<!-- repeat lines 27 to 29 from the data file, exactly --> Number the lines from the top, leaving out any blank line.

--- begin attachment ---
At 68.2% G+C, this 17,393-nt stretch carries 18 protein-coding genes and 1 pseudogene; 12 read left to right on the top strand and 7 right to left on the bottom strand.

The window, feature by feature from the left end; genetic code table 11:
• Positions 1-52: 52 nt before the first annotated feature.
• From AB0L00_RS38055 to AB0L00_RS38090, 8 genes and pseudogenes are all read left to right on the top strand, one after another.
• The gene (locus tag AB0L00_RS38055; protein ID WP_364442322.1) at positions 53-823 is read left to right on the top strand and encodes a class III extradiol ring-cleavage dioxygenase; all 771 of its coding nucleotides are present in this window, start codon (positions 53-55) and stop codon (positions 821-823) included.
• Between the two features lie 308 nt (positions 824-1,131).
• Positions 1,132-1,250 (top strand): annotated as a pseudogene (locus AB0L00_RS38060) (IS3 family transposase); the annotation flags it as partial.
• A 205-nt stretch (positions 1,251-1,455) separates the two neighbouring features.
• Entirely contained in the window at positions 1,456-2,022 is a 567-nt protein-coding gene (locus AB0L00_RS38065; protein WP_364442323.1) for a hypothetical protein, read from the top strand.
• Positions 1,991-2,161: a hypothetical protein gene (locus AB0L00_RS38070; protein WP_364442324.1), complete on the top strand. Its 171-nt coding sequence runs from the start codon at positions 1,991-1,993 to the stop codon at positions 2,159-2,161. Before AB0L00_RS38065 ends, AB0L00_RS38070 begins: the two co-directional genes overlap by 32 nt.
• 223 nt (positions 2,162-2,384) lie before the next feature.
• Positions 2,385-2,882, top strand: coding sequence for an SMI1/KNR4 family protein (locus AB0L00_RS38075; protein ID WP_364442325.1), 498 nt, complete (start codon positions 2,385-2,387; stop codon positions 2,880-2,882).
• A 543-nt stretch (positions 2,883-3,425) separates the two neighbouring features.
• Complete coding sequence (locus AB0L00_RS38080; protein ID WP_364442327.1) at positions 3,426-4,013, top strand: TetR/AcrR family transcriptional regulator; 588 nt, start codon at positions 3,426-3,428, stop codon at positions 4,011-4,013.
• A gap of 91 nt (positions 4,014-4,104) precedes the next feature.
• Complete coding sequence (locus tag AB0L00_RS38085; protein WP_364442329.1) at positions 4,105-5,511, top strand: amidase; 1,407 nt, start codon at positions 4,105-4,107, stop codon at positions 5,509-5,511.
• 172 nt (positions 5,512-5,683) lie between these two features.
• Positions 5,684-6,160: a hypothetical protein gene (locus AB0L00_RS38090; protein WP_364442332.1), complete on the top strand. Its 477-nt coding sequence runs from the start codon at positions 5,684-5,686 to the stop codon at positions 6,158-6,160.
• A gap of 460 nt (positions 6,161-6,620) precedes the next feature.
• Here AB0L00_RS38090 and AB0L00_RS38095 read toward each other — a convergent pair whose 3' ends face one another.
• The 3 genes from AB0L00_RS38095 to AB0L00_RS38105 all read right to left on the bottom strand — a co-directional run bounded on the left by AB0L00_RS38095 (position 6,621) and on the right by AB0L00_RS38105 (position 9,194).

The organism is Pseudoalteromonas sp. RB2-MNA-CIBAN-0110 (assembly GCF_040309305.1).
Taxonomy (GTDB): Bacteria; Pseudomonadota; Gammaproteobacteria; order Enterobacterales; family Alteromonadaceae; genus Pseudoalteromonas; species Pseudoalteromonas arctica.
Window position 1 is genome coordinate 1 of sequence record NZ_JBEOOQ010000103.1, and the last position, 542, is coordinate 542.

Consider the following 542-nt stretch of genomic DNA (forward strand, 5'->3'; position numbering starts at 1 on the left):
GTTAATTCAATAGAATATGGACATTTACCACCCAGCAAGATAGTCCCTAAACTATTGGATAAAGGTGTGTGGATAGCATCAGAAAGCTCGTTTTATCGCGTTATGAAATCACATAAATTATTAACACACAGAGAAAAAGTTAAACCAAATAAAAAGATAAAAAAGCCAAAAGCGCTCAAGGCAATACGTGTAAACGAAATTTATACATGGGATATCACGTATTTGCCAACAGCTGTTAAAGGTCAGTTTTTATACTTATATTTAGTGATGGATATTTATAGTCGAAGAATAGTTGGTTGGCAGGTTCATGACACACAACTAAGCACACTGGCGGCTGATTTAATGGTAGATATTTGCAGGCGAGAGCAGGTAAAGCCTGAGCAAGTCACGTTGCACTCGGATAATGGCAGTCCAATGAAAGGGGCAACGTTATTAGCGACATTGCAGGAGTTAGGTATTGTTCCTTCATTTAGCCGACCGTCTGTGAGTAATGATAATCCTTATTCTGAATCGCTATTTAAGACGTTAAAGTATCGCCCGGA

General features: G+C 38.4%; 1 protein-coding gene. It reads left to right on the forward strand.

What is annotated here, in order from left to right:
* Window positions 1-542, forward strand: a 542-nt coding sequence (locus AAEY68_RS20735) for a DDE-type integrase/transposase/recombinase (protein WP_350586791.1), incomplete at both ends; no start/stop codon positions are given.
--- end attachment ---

General features: G+C 38.4%; 1 protein-coding gene. It reads left to right on the forward strand.

What is annotated here, in order from left to right:
* Window positions 1-542, forward strand: a 542-nt coding sequence (locus AAEY68_RS20735) for a DDE-type integrase/transposase/recombinase (protein WP_350586791.1), incomplete at both ends; no start/stop codon positions are given.